Tesla made a deal with Panasonic to produce solar cells for its solar roof tiles at Gigafactory 2 in Buffalo, but now we learn that the slow rollout and production ramp-up of Tesla’s new solar products is resulting in Panasonic seeking new buyers for the solar cells produced at Gigafactory 2.
Last year, Tesla has made another manufacturing agreement with Panasonic to accelerate the production of solar products at the factory it inherited from SolarCity in Buffalo following the acquisition of the company.
They called the factory Gigafactory 2 because they aim to produce over 1 gigawatt of solar products at the factory, which also happens to work under a similar deal as Gigafactory 1, where Tesla and Panasonic manufacture batteries.
Panasonic invested in the production of solar cells at Gigafactory 2 and Tesla agreed to buy those cells to put inside the solar roof tiles that it itself manufactures at the location. Panasonic is also separately producing solar modules at Gigafactory 2 for Tesla’s solar retrofit business.
But the slow ramp-up of Tesla’s solar roof tile production is being reportedly outpaced by Panasonic’s solar cell production and the Japanese electronics giant now has to find other buyers for the cells.
Reuters reported today:
“Repeated hold-ups since the Buffalo, New York plant opened last year have forced Tesla’s partner in the joint venture, Panasonic, to seek other buyers for the components it had built to sell to Tesla, according to a Panasonic employee, a former Panasonic employee and a former Tesla employee. The issues have also rattled the faith of state officials in Tesla’s ability to deliver on investment and employment promises it made in exchange for $750 million in state subsidies.”
Panasonic confirmed that it has been selling solar modules produced at the factory to other buyers than Tesla. As for the solar cells, the company says it hasn’t finalized any sales to other buyers than Tesla, but Reuters notes that they have been sending samples to other companies.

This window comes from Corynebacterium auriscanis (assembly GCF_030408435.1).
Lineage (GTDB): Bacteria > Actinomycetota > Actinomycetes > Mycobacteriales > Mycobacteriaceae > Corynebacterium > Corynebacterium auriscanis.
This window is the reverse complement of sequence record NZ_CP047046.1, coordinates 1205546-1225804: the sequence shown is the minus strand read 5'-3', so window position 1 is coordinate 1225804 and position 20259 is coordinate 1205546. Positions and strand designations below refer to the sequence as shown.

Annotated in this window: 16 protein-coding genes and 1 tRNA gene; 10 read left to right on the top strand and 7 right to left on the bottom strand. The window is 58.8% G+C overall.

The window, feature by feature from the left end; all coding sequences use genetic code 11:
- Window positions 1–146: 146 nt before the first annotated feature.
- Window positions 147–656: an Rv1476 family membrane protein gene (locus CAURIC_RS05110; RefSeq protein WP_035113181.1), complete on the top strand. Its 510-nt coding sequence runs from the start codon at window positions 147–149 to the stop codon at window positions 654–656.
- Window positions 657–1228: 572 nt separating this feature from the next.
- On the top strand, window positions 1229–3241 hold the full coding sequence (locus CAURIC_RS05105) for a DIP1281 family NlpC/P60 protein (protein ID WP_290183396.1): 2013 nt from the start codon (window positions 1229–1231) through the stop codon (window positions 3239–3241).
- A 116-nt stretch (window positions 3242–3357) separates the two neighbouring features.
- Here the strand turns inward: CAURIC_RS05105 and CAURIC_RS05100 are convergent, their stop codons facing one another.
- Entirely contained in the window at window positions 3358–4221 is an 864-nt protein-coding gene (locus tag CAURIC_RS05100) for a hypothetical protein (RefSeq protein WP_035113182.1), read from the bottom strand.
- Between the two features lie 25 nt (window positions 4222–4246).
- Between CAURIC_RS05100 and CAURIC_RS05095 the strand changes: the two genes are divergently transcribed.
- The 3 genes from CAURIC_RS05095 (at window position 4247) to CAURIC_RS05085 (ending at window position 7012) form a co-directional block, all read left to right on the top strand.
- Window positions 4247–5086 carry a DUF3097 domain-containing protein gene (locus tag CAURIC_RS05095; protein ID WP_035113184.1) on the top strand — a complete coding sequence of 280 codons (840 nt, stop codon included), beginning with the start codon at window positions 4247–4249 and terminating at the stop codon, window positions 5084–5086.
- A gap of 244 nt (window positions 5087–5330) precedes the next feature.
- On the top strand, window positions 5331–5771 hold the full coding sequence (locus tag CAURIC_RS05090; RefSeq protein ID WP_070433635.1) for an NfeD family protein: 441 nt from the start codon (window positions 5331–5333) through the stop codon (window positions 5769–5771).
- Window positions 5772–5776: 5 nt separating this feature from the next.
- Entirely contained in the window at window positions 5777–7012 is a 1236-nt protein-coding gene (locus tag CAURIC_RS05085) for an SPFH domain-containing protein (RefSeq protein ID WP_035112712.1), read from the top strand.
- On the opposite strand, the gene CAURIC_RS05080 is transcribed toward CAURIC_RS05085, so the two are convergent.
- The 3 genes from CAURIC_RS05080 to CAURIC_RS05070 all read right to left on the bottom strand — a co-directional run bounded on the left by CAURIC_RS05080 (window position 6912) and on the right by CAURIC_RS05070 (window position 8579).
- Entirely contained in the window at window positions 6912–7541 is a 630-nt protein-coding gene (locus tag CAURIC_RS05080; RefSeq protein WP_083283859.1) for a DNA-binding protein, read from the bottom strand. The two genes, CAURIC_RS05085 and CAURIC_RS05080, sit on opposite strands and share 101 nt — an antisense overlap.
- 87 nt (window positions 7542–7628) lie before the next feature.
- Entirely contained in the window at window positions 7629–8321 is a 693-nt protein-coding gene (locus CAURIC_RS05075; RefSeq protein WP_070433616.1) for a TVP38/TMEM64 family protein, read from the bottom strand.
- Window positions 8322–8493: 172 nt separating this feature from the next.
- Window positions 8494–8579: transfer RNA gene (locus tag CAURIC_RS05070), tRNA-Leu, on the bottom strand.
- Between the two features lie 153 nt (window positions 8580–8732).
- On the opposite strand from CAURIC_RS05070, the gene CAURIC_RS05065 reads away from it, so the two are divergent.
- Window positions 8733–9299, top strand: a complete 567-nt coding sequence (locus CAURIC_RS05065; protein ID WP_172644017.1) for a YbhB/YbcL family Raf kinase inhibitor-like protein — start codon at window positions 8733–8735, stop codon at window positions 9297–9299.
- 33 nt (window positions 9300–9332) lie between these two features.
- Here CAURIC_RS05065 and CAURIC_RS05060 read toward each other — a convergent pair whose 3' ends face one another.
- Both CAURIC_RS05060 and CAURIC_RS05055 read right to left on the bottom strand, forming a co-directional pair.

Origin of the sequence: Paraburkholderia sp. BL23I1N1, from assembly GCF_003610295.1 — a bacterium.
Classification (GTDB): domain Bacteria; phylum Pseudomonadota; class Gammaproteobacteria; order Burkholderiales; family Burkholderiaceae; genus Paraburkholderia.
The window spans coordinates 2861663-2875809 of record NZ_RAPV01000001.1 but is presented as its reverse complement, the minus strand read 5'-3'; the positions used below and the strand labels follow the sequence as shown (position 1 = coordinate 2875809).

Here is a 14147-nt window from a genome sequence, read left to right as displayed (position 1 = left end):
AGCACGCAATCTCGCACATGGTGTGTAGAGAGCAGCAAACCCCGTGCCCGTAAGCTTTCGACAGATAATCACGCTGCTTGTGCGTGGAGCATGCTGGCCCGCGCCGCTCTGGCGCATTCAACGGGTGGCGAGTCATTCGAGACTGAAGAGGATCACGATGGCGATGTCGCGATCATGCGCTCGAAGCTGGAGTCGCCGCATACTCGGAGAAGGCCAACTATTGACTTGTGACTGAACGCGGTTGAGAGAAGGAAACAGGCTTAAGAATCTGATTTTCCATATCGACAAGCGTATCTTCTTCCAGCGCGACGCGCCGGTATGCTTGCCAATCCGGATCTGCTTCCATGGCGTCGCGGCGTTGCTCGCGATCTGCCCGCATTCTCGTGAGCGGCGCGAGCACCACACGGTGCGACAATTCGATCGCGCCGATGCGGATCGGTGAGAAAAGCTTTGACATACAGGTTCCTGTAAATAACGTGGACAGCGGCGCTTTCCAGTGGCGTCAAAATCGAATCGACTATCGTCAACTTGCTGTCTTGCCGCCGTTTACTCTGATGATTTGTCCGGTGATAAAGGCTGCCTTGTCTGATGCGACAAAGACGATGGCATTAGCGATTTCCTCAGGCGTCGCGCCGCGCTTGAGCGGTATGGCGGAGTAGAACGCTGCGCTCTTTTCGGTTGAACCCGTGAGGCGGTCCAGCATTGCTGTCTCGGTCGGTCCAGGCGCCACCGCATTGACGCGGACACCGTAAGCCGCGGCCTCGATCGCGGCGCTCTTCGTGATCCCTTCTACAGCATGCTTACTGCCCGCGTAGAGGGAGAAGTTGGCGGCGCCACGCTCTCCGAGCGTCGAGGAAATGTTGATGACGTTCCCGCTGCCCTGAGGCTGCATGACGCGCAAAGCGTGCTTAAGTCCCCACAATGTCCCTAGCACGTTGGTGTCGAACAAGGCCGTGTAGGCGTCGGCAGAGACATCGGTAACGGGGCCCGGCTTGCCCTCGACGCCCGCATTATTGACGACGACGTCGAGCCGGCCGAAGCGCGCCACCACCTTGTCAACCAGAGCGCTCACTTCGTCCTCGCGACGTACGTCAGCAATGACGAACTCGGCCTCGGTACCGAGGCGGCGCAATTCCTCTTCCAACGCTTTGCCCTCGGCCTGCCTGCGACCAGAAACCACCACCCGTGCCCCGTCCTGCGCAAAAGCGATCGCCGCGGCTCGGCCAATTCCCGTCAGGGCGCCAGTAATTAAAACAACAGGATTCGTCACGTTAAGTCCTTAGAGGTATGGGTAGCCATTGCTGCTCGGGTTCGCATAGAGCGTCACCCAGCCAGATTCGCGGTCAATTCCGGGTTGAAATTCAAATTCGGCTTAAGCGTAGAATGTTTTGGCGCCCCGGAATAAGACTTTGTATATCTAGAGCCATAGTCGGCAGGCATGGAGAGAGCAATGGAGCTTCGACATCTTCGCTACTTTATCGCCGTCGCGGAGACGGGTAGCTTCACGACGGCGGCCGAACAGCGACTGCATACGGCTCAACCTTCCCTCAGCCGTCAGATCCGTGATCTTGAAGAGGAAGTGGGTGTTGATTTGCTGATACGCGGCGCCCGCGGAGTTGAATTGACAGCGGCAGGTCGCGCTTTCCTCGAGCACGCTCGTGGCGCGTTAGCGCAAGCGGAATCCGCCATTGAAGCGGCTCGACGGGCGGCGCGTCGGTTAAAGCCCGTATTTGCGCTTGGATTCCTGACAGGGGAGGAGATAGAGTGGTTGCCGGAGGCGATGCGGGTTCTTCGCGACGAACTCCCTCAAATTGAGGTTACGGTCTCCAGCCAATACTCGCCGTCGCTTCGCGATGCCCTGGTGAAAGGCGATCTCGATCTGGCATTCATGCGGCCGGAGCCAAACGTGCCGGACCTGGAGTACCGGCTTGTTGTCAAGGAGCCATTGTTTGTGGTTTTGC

Last week, Tesla CEO Elon Musk commented on the rollout of the solar roof – saying that it is now installed at ‘several hundred locations’:
“We now have several hundred homes with the Solar Roof on them and that’s going well. It takes a while to confirm that the Solar Roof is going to last for 30 years and all the details work out, and we’re working with first responders to make sure it’s safe in the event of a fire and that kind of thing. So it’s quite a long validation program for a roof which has got to last for 30, 40, 50 years, but we also expect to ramp that up next year at our Gigafactory 2 in Buffalo. That’s going to be super exciting.”
Tesla later sent us a clarification saying that “several hundred homes with Solar Roof” includes not only homes with solar roof installed but also with their installation scheduled.
It’s unclear how many homes have Tesla’s solar roof now and how many solar roof tiles have been produced.
It sounds like another Tesla product is production constrained.
But that’s when they planned to start installations in volume in summer 2017.
Instead, Tesla started only installing the product at the homes of employees in 2017 and slowly started ramping up installations to customers in 2018.
Based on Musk’s comments, it sounds like they still need to do some more validation before ramping up production of the product and that’s bad timing for Panasonic who reportedly invested $250 million in that plant.
I can understand why they would want to turn to other customers now to sell their product and recuperate some of that investment until Tesla can get it together.